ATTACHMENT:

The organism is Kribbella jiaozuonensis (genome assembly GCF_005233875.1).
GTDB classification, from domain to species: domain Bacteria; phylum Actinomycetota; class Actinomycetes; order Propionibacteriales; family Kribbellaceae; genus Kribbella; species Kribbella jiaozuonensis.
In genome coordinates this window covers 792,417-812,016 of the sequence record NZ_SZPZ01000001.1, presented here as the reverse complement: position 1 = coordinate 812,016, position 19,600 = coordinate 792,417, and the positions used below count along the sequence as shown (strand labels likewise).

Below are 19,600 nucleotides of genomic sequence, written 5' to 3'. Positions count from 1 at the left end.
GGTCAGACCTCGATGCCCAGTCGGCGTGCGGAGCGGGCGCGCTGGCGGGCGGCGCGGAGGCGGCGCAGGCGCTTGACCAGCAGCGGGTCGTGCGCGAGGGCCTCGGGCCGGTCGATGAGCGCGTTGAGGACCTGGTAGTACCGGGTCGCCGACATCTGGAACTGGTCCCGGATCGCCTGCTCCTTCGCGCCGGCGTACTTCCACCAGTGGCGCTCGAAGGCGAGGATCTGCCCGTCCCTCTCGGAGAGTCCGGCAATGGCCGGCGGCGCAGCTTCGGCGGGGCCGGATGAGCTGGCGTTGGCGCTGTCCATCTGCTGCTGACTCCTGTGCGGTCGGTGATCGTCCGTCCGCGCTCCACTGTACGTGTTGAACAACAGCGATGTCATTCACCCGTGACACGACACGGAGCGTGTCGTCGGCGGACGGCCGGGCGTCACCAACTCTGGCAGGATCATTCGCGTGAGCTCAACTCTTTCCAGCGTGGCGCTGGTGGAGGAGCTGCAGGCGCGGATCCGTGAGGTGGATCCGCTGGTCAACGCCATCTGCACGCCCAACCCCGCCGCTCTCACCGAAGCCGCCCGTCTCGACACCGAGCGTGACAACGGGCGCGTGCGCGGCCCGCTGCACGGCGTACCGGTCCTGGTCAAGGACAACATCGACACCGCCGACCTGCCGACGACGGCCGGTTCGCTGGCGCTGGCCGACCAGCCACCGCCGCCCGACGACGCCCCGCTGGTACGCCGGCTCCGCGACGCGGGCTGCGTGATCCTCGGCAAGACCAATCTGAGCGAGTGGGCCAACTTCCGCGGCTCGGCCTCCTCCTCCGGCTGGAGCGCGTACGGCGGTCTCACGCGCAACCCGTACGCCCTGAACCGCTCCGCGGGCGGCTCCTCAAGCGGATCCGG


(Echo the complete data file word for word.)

The organism is Kribbella jiaozuonensis (genome assembly GCF_005233875.1).
GTDB classification, from domain to species: domain Bacteria; phylum Actinomycetota; class Actinomycetes; order Propionibacteriales; family Kribbellaceae; genus Kribbella; species Kribbella jiaozuonensis.
In genome coordinates this window covers 792,417-812,016 of the sequence record NZ_SZPZ01000001.1, presented here as the reverse complement: position 1 = coordinate 812,016, position 19,600 = coordinate 792,417, and the positions used below count along the sequence as shown (strand labels likewise).

Below are 19,600 nucleotides of genomic sequence, written 5' to 3'. Positions count from 1 at the left end.
GGTCAGACCTCGATGCCCAGTCGGCGTGCGGAGCGGGCGCGCTGGCGGGCGGCGCGGAGGCGGCGCAGGCGCTTGACCAGCAGCGGGTCGTGCGCGAGGGCCTCGGGCCGGTCGATGAGCGCGTTGAGGACCTGGTAGTACCGGGTCGCCGACATCTGGAACTGGTCCCGGATCGCCTGCTCCTTCGCGCCGGCGTACTTCCACCAGTGGCGCTCGAAGGCGAGGATCTGCCCGTCCCTCTCGGAGAGTCCGGCAATGGCCGGCGGCGCAGCTTCGGCGGGGCCGGATGAGCTGGCGTTGGCGCTGTCCATCTGCTGCTGACTCCTGTGCGGTCGGTGATCGTCCGTCCGCGCTCCACTGTACGTGTTGAACAACAGCGATGTCATTCACCCGTGACACGACACGGAGCGTGTCGTCGGCGGACGGCCGGGCGTCACCAACTCTGGCAGGATCATTCGCGTGAGCTCAACTCTTTCCAGCGTGGCGCTGGTGGAGGAGCTGCAGGCGCGGATCCGTGAGGTGGATCCGCTGGTCAACGCCATCTGCACGCCCAACCCCGCCGCTCTCACCGAAGCCGCCCGTCTCGACACCGAGCGTGACAACGGGCGCGTGCGCGGCCCGCTGCACGGCGTACCGGTCCTGGTCAAGGACAACATCGACACCGCCGACCTGCCGACGACGGCCGGTTCGCTGGCGCTGGCCGACCAGCCACCGCCGCCCGACGACGCCCCGCTGGTACGCCGGCTCCGCGACGCGGGCTGCGTGATCCTCGGCAAGACCAATCTGAGCGAGTGGGCCAACTTCCGCGGCTCGGCCTCCTCCTCCGGCTGGAGCGCGTACGGCGGTCTCACGCGCAACCCGTACGCCCTGAACCGCTCCGCGGGCGGCTCCTCAAGCGGATCCGG